Answer: The Plague of Justinian
Long before the black plague swept through Europe and decimated the population in the 1
When people began to gather in large numbers in early city-states, pests came with them to hunt and refuse their food supplies. Along with that pests came fleas (the real carriers of the bacteria); that vermin in combination with the bad sanitary practices of the day led to frequent and devastating outbreaks of the bacteria. Long before the astonishing number of deaths around the 1340s and 1350s in Europe, there was a smaller, but still deadly, outbreak around the 6th century known as the scourge of Justinian caused by the bacteria that calmly and with great consequences around Asia would travel and Europe for centuries.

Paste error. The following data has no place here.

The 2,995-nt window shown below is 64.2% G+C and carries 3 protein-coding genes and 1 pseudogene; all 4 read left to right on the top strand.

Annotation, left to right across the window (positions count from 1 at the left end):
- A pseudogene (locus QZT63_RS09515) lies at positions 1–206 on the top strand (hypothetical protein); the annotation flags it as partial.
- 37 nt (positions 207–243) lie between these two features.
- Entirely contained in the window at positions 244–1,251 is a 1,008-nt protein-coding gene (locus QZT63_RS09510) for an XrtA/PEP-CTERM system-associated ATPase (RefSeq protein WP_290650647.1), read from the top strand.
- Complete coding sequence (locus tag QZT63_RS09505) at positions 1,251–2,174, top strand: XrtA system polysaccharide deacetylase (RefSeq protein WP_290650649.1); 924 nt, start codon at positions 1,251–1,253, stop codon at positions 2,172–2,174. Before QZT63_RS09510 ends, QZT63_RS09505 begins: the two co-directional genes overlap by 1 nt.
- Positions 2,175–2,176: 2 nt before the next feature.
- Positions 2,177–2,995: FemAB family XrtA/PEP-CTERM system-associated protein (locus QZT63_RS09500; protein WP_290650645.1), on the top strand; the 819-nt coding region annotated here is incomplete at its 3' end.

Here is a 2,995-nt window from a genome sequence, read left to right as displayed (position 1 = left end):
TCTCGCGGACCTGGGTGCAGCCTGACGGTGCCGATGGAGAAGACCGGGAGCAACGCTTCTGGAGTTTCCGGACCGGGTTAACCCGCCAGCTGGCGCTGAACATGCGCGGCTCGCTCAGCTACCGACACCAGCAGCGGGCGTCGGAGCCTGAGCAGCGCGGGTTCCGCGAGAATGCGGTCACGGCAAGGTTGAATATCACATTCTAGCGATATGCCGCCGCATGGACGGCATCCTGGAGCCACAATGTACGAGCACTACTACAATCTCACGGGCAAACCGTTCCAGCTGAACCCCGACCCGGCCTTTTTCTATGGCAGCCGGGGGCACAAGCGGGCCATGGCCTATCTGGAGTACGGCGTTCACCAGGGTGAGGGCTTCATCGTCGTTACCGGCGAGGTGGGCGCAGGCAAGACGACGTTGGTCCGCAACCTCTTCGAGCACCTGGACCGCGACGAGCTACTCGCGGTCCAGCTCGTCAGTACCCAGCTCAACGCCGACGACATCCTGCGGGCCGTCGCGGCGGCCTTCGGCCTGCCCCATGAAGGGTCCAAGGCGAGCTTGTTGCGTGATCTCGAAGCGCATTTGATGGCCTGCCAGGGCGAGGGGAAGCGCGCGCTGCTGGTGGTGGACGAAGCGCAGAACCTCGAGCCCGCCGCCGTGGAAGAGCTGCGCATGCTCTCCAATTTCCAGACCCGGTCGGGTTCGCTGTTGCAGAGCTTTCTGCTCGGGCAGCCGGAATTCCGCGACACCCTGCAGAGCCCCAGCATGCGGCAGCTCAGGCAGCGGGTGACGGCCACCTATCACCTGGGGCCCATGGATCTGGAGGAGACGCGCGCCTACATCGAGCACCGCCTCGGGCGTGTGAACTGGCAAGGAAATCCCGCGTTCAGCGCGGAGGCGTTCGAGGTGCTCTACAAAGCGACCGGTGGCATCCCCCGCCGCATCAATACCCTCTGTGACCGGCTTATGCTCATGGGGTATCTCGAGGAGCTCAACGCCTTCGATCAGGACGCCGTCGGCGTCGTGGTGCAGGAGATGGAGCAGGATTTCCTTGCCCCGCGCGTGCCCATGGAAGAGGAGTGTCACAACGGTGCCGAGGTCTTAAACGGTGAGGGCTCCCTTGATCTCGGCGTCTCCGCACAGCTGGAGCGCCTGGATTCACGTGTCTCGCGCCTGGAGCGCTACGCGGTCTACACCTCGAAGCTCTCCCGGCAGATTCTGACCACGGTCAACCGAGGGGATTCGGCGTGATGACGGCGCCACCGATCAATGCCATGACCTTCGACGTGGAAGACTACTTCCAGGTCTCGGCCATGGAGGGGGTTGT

Despite Yersinia pestis infections with high mortality rates ranging from 80 to almost 100 percent in untreated cases, depending on the contracted variety (bumps, pneumonia or septicemia), Justinian the I (the Roman emperor at the time of the original outbreak) survived a brush with the plague that would later be named after him.